August 20th, 2018

Seed swap a smash hit

By Mo Cranker on April 16, 2018.

Joyce Fraser and Gigi Varghese label the seeds they picked up at the Seedy Saturday Seed Exhchange. The event ran for the fourth year, allowing Hat gardeners to pick up some seeds. -- NEWS PHOTO MO CRANKER


mcranker@medicinehatnews.com
@MHNmocranker

Medicine Hat gardening enthusiasts had a chance to get some new materials and share some ideas this weekend at the fourth annual Seedy Saturday Seed Swap.

The event ran Saturday afternoon at Police Point Park, and offered people the chance to grab some needed seeds for the gardening season.

“A seed swap is when people bring some seeds to give away to other gardeners,” said organizer Alison Van Dyke. “This year we have also had people bringing in tools to show other people.

“It’s a good opportunity for people to learn what might grow really well in the area.”

Running for four consecutive years, the seed swap has gotten bigger each year, says Van Dyke.

“They run these seed swaps all over the place, so we decided to try one here,” she said. “People have really taken to it and enjoyed it every year.

“We see a lot of familiar faces every year, and see a lot of new ones as well. This year has been packed for us. We had people here waiting before we opened the doors, so there’s definitely some excitement.”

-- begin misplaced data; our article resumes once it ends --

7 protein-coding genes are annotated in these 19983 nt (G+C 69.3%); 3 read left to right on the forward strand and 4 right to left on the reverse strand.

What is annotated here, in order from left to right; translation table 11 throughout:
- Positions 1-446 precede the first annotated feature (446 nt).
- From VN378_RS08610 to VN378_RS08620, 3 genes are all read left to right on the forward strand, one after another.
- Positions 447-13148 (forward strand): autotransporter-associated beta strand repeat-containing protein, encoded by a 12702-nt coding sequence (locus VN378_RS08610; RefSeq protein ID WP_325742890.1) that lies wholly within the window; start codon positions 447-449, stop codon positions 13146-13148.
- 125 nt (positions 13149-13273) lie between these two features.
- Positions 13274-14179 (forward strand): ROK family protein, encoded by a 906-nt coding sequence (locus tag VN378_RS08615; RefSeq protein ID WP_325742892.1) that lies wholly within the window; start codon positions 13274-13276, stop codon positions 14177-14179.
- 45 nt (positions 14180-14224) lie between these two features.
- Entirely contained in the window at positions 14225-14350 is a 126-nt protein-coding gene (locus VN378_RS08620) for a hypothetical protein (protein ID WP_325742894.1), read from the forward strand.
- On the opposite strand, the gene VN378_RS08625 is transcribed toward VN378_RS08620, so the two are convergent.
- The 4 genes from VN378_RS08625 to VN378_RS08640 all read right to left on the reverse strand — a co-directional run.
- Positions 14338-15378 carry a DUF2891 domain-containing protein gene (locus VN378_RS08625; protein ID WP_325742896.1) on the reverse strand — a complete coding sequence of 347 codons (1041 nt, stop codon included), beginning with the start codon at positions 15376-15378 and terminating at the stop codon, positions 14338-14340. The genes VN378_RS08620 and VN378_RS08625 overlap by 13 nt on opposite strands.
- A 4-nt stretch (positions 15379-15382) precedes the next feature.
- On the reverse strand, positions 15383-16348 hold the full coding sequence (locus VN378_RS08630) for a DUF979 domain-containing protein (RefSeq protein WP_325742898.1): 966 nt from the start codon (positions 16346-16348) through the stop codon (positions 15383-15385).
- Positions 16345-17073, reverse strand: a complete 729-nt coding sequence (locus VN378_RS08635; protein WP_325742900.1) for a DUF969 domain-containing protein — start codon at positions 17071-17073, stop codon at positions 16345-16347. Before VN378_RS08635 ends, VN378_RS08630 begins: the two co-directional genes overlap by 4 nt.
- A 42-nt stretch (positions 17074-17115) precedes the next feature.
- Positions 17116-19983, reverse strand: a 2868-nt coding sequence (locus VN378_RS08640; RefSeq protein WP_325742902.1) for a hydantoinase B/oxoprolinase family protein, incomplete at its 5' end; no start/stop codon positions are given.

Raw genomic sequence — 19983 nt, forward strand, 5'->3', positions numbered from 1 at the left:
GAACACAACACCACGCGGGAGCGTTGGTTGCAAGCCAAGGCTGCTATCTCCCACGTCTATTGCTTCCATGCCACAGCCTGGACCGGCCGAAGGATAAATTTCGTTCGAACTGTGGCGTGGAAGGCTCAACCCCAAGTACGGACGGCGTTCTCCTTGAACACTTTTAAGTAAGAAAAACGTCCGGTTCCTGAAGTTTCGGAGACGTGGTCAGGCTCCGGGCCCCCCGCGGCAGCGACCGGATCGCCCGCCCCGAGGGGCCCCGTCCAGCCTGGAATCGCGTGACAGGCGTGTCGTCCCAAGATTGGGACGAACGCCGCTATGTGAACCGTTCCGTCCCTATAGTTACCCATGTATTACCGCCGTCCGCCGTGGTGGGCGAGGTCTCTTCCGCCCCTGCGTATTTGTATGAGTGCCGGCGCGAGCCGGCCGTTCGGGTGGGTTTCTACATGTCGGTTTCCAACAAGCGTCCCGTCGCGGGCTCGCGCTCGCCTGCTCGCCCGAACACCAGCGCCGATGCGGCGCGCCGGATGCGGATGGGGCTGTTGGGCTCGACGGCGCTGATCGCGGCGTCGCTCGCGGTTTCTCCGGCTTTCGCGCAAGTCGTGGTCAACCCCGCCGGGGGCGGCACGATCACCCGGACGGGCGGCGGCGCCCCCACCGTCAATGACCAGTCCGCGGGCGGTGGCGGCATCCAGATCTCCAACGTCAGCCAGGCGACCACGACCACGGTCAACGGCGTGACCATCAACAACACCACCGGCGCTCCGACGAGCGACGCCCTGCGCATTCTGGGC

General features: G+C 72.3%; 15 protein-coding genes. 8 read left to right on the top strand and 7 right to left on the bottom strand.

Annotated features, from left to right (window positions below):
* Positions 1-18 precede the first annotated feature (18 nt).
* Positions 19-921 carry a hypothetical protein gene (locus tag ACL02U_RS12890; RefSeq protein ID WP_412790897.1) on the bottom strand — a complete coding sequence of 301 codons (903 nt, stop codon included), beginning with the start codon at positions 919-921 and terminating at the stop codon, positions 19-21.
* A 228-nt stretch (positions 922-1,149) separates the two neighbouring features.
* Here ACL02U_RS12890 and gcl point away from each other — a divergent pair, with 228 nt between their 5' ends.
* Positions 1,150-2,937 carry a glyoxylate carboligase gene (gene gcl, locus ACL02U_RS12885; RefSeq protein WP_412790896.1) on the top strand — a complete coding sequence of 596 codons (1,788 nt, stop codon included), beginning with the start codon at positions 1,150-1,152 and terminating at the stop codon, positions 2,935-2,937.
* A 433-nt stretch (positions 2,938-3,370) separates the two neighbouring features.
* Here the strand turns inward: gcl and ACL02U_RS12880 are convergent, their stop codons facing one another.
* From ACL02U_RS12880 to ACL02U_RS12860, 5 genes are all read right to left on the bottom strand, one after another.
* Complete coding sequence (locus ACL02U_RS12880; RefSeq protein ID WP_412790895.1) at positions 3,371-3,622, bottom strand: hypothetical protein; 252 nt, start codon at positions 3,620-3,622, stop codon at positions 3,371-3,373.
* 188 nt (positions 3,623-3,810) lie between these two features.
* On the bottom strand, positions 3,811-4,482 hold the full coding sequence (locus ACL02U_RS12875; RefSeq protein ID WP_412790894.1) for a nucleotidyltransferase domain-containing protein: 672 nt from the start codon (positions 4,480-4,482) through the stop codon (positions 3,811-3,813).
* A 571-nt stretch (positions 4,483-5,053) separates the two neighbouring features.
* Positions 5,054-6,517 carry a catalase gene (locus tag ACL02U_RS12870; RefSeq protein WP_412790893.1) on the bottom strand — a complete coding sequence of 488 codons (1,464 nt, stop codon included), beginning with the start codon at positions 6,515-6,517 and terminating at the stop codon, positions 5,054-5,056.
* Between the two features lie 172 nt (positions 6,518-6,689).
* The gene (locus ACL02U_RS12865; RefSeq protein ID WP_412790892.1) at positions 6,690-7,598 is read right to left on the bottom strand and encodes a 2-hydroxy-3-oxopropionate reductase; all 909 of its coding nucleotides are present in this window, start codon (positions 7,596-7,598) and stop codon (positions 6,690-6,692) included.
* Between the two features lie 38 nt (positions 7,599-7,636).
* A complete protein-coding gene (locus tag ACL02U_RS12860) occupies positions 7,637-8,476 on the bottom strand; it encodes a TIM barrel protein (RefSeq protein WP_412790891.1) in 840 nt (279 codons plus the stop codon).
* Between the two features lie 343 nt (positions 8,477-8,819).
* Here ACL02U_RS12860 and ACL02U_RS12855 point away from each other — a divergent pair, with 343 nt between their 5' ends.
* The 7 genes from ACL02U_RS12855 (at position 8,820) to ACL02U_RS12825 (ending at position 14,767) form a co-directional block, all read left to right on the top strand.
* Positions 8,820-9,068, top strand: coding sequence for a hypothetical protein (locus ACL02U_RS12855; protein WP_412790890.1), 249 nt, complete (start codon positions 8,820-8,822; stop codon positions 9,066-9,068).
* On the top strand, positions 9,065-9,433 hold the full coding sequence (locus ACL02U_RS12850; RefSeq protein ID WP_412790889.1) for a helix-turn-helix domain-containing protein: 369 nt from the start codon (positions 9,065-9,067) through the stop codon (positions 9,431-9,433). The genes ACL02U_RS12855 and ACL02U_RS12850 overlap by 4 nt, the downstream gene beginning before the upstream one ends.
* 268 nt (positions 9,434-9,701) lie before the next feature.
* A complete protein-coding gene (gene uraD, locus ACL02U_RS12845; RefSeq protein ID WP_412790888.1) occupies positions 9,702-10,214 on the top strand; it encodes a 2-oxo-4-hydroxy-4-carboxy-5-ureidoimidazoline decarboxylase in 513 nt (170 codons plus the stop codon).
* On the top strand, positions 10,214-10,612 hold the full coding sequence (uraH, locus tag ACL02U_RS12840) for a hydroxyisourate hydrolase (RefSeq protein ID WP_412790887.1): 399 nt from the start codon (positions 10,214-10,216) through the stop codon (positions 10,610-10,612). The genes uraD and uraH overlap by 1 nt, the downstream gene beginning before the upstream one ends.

Multiple information booths were set up around the swap, with the intention of connecting people, says Van Dyke.

“We wanted to make it a bit broader this year, and not just about swapping seeds,” she said. “We’ve set up some booths here with the hopes of connecting people to local growers and organizations.”

Van Dyke says there is a lot to like about growing a garden in Medicine Hat, but people need to know what will or will not grow.

“This is considered a semi-arid desert,” she said. “What is great about our area is the amount of sun and heat we get during the summer.

“We’re able to grow things here like watermelon, cantaloupe and other things that they would have a lot of trouble growing in somewhere like Calgary or Edmonton.”

As for gardening tips, Van Dyke says she has one she loves to share with everyone.

“A lot of people have blossom-end rot on their tomatoes and peppers,” she said. “It can be very discouraging for gardeners, especially if you’re trying something new.

“Once it starts rotting, it just won’t grow any further. The easy solution to that is, once you’ve dug the hole to put plant the seeds, in the bottom of the hole, place three or four broken up TUMS or calcium tablets — that will solve your problems.”

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